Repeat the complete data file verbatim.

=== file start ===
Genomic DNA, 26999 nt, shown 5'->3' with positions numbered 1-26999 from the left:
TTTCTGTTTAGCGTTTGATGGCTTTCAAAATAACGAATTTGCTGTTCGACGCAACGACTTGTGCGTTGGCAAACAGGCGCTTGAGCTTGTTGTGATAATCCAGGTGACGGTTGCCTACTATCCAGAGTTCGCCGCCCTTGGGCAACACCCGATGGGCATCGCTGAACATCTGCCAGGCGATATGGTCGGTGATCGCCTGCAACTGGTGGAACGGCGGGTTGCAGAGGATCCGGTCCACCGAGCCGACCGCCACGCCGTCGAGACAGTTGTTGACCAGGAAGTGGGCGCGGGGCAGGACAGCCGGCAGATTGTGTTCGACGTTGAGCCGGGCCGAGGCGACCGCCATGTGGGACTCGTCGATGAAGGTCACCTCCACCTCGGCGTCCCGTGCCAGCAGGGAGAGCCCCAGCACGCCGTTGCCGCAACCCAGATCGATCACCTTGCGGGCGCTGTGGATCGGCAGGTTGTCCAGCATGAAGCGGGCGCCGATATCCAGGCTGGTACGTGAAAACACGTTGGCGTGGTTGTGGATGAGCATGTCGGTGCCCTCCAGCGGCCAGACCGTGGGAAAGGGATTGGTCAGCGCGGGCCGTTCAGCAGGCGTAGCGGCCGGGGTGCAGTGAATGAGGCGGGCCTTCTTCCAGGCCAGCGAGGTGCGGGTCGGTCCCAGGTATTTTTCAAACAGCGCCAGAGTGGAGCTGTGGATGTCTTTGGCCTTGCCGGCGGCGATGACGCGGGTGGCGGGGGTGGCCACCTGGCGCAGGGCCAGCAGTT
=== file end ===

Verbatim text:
Genomic DNA, 26999 nt, shown 5'->3' with positions numbered 1-26999 from the left:
TTTCTGTTTAGCGTTTGATGGCTTTCAAAATAACGAATTTGCTGTTCGACGCAACGACTTGTGCGTTGGCAAACAGGCGCTTGAGCTTGTTGTGATAATCCAGGTGACGGTTGCCTACTATCCAGAGTTCGCCGCCCTTGGGCAACACCCGATGGGCATCGCTGAACATCTGCCAGGCGATATGGTCGGTGATCGCCTGCAACTGGTGGAACGGCGGGTTGCAGAGGATCCGGTCCACCGAGCCGACCGCCACGCCGTCGAGACAGTTGTTGACCAGGAAGTGGGCGCGGGGCAGGACAGCCGGCAGATTGTGTTCGACGTTGAGCCGGGCCGAGGCGACCGCCATGTGGGACTCGTCGATGAAGGTCACCTCCACCTCGGCGTCCCGTGCCAGCAGGGAGAGCCCCAGCACGCCGTTGCCGCAACCCAGATCGATCACCTTGCGGGCGCTGTGGATCGGCAGGTTGTCCAGCATGAAGCGGGCGCCGATATCCAGGCTGGTACGTGAAAACACGTTGGCGTGGTTGTGGATGAGCATGTCGGTGCCCTCCAGCGGCCAGACCGTGGGAAAGGGATTGGTCAGCGCGGGCCGTTCAGCAGGCGTAGCGGCCGGGGTGCAGTGAATGAGGCGGGCCTTCTTCCAGGCCAGCGAGGTGCGGGTCGGTCCCAGGTATTTTTCAAACAGCGCCAGAGTGGAGCTGTGGATGTCTTTGGCCTTGCCGGCGGCGATGACGCGGGTGGCGGGGGTGGCCACCTGGCGCAGGGCCAGCAGTT